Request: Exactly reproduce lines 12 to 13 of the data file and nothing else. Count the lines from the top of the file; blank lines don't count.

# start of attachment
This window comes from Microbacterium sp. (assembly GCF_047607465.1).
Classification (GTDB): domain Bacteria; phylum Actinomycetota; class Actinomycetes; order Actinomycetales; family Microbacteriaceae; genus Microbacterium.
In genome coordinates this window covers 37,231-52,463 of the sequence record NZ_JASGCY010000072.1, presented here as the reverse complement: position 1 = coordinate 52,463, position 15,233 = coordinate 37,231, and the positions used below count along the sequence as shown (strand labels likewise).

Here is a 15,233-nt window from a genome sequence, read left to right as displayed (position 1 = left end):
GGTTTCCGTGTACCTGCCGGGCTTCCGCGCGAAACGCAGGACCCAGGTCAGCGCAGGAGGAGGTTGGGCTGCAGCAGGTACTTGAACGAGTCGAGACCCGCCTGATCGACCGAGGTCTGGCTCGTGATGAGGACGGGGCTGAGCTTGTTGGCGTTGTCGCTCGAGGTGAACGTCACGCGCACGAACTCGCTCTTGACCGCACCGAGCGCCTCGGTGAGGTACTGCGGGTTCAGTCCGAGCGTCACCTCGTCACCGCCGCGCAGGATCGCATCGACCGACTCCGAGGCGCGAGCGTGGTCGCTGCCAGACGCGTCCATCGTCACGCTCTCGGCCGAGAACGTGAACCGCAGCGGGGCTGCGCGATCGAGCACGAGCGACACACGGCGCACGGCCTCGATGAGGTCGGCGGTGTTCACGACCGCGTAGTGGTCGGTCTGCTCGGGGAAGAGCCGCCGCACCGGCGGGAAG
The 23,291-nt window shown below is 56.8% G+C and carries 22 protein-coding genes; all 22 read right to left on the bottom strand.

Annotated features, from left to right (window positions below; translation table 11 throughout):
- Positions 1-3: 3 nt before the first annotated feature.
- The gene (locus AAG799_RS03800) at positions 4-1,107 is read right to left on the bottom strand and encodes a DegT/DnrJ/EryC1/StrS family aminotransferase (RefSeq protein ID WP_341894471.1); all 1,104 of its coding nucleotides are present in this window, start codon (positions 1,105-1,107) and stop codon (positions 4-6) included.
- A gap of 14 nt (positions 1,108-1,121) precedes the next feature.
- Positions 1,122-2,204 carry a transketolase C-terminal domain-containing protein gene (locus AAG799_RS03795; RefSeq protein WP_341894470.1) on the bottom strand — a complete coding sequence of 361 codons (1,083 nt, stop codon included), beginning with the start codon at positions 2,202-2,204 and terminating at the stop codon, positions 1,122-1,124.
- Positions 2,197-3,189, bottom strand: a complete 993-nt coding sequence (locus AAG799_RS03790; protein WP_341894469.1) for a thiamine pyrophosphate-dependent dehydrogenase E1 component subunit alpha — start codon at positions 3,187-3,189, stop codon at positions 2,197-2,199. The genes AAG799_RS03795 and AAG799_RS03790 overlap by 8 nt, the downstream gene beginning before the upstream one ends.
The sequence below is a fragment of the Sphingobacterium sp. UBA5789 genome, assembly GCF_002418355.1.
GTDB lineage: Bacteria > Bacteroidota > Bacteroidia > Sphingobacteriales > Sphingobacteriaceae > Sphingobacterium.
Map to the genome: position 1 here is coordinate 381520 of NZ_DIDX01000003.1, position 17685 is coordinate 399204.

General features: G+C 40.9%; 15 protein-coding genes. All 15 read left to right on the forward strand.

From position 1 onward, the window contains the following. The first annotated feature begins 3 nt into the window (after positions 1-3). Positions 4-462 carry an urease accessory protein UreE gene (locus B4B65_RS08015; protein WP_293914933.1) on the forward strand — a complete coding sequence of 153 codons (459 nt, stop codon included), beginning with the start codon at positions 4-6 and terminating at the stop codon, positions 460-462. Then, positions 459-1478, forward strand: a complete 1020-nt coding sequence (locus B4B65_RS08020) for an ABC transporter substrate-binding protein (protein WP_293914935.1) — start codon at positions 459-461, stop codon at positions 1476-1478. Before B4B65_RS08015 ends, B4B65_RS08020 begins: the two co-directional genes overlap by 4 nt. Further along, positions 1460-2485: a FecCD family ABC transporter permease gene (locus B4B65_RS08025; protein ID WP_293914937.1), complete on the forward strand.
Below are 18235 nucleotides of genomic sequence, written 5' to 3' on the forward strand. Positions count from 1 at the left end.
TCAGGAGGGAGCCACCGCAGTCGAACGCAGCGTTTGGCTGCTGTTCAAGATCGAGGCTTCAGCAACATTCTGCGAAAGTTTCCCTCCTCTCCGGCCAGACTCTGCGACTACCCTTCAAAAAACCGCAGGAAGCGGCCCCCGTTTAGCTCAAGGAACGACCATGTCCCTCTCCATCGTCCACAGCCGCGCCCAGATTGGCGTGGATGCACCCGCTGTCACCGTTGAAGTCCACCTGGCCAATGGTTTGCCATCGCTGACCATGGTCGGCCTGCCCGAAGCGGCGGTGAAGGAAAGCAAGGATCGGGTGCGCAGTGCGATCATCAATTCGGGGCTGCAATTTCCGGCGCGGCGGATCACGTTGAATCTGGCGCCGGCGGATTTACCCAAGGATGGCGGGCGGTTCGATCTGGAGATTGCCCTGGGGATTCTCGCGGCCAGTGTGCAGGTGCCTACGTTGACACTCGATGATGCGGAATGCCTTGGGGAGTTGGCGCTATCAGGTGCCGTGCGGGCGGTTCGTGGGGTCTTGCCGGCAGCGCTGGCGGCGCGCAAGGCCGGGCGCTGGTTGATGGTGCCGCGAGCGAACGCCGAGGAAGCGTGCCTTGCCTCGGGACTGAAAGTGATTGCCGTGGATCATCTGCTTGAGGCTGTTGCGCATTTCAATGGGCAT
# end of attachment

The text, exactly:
- Positions 2,197-3,189, bottom strand: a complete 993-nt coding sequence (locus AAG799_RS03790; protein WP_341894469.1) for a thiamine pyrophosphate-dependent dehydrogenase E1 component subunit alpha — start codon at positions 3,187-3,189, stop codon at positions 2,197-2,199. The genes AAG799_RS03795 and AAG799_RS03790 overlap by 8 nt, the downstream gene beginning before the upstream one ends.
The sequence below is a fragment of the Sphingobacterium sp. UBA5789 genome, assembly GCF_002418355.1.